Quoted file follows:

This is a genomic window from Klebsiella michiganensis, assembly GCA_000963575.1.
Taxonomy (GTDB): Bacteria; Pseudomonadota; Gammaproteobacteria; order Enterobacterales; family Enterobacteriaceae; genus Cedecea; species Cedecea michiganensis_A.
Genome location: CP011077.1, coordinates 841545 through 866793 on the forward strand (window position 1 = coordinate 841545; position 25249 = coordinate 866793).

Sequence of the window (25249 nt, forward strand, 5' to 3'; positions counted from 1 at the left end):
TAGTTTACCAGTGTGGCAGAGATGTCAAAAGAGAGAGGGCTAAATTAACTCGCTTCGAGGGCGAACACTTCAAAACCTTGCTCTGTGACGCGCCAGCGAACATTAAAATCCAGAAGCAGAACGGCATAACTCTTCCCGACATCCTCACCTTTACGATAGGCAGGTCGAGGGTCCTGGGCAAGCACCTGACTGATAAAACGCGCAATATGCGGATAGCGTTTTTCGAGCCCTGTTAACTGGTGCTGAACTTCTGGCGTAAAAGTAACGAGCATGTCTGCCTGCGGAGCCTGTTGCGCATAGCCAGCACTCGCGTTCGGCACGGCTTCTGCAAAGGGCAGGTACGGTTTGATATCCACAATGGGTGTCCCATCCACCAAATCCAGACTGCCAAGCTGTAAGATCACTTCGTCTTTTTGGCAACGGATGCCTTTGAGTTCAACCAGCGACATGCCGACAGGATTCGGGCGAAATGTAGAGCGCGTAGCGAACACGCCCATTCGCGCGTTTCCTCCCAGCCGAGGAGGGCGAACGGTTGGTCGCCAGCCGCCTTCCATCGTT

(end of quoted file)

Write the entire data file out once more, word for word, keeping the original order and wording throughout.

This is a genomic window from Klebsiella michiganensis, assembly GCA_000963575.1.
Taxonomy (GTDB): Bacteria; Pseudomonadota; Gammaproteobacteria; order Enterobacterales; family Enterobacteriaceae; genus Cedecea; species Cedecea michiganensis_A.
Genome location: CP011077.1, coordinates 841545 through 866793 on the forward strand (window position 1 = coordinate 841545; position 25249 = coordinate 866793).

Sequence of the window (25249 nt, forward strand, 5' to 3'; positions counted from 1 at the left end):
TAGTTTACCAGTGTGGCAGAGATGTCAAAAGAGAGAGGGCTAAATTAACTCGCTTCGAGGGCGAACACTTCAAAACCTTGCTCTGTGACGCGCCAGCGAACATTAAAATCCAGAAGCAGAACGGCATAACTCTTCCCGACATCCTCACCTTTACGATAGGCAGGTCGAGGGTCCTGGGCAAGCACCTGACTGATAAAACGCGCAATATGCGGATAGCGTTTTTCGAGCCCTGTTAACTGGTGCTGAACTTCTGGCGTAAAAGTAACGAGCATGTCTGCCTGCGGAGCCTGTTGCGCATAGCCAGCACTCGCGTTCGGCACGGCTTCTGCAAAGGGCAGGTACGGTTTGATATCCACAATGGGTGTCCCATCCACCAAATCCAGACTGCCAAGCTGTAAGATCACTTCGTCTTTTTGGCAACGGATGCCTTTGAGTTCAACCAGCGACATGCCGACAGGATTCGGGCGAAATGTAGAGCGCGTAGCGAACACGCCCATTCGCGCGTTTCCTCCCAGCCGAGGAGGGCGAACGGTTGGTCGCCAGCCGCCTTCCATCGTT